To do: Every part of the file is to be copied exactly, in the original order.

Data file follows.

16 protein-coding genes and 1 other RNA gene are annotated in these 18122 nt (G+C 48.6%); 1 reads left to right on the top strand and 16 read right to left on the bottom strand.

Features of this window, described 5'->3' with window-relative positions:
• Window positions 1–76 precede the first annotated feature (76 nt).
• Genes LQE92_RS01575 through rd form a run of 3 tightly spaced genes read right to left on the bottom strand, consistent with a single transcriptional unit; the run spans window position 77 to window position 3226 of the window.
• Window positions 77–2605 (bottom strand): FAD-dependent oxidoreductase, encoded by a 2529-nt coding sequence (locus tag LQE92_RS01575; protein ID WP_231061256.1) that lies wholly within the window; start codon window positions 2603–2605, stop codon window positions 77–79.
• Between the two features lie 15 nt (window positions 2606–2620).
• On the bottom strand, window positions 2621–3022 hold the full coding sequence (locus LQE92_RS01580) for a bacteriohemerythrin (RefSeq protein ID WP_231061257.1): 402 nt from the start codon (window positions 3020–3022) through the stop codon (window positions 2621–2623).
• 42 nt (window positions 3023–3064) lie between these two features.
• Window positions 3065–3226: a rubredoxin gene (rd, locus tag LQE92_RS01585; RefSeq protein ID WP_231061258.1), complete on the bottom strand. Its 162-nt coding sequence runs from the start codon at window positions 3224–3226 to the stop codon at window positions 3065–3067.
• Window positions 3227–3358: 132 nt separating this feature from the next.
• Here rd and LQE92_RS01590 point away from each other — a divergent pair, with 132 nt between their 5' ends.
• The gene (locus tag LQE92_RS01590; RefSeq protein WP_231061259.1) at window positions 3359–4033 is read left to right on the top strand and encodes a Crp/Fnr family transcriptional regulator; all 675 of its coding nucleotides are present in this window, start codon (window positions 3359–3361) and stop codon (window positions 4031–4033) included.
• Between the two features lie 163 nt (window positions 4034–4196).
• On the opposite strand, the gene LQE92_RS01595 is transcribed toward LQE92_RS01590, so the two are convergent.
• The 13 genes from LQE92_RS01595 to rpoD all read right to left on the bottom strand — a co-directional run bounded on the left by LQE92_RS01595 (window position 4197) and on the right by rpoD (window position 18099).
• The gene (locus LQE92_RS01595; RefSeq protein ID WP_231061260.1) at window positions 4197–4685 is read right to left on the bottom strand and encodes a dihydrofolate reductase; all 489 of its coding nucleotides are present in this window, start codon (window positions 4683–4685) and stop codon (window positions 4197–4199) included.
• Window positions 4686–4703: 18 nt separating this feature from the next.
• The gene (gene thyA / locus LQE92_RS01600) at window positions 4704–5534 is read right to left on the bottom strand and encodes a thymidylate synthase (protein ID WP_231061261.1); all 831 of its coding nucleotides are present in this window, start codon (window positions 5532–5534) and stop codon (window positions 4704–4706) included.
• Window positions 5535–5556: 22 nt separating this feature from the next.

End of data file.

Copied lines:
16 protein-coding genes and 1 other RNA gene are annotated in these 18122 nt (G+C 48.6%); 1 reads left to right on the top strand and 16 read right to left on the bottom strand.

Features of this window, described 5'->3' with window-relative positions:
• Window positions 1–76 precede the first annotated feature (76 nt).
• Genes LQE92_RS01575 through rd form a run of 3 tightly spaced genes read right to left on the bottom strand, consistent with a single transcriptional unit; the run spans window position 77 to window position 3226 of the window.
• Window positions 77–2605 (bottom strand): FAD-dependent oxidoreductase, encoded by a 2529-nt coding sequence (locus tag LQE92_RS01575; protein ID WP_231061256.1) that lies wholly within the window; start codon window positions 2603–2605, stop codon window positions 77–79.
• Between the two features lie 15 nt (window positions 2606–2620).
• On the bottom strand, window positions 2621–3022 hold the full coding sequence (locus LQE92_RS01580) for a bacteriohemerythrin (RefSeq protein ID WP_231061257.1): 402 nt from the start codon (window positions 3020–3022) through the stop codon (window positions 2621–2623).
• 42 nt (window positions 3023–3064) lie between these two features.
• Window positions 3065–3226: a rubredoxin gene (rd, locus tag LQE92_RS01585; RefSeq protein ID WP_231061258.1), complete on the bottom strand. Its 162-nt coding sequence runs from the start codon at window positions 3224–3226 to the stop codon at window positions 3065–3067.
• Window positions 3227–3358: 132 nt separating this feature from the next.
• Here rd and LQE92_RS01590 point away from each other — a divergent pair, with 132 nt between their 5' ends.
• The gene (locus tag LQE92_RS01590; RefSeq protein WP_231061259.1) at window positions 3359–4033 is read left to right on the top strand and encodes a Crp/Fnr family transcriptional regulator; all 675 of its coding nucleotides are present in this window, start codon (window positions 3359–3361) and stop codon (window positions 4031–4033) included.
• Between the two features lie 163 nt (window positions 4034–4196).
• On the opposite strand, the gene LQE92_RS01595 is transcribed toward LQE92_RS01590, so the two are convergent.
• The 13 genes from LQE92_RS01595 to rpoD all read right to left on the bottom strand — a co-directional run bounded on the left by LQE92_RS01595 (window position 4197) and on the right by rpoD (window position 18099).
• The gene (locus LQE92_RS01595; RefSeq protein ID WP_231061260.1) at window positions 4197–4685 is read right to left on the bottom strand and encodes a dihydrofolate reductase; all 489 of its coding nucleotides are present in this window, start codon (window positions 4683–4685) and stop codon (window positions 4197–4199) included.
• Window positions 4686–4703: 18 nt separating this feature from the next.
• The gene (gene thyA / locus LQE92_RS01600) at window positions 4704–5534 is read right to left on the bottom strand and encodes a thymidylate synthase (protein ID WP_231061261.1); all 831 of its coding nucleotides are present in this window, start codon (window positions 5532–5534) and stop codon (window positions 4704–4706) included.
• Window positions 5535–5556: 22 nt separating this feature from the next.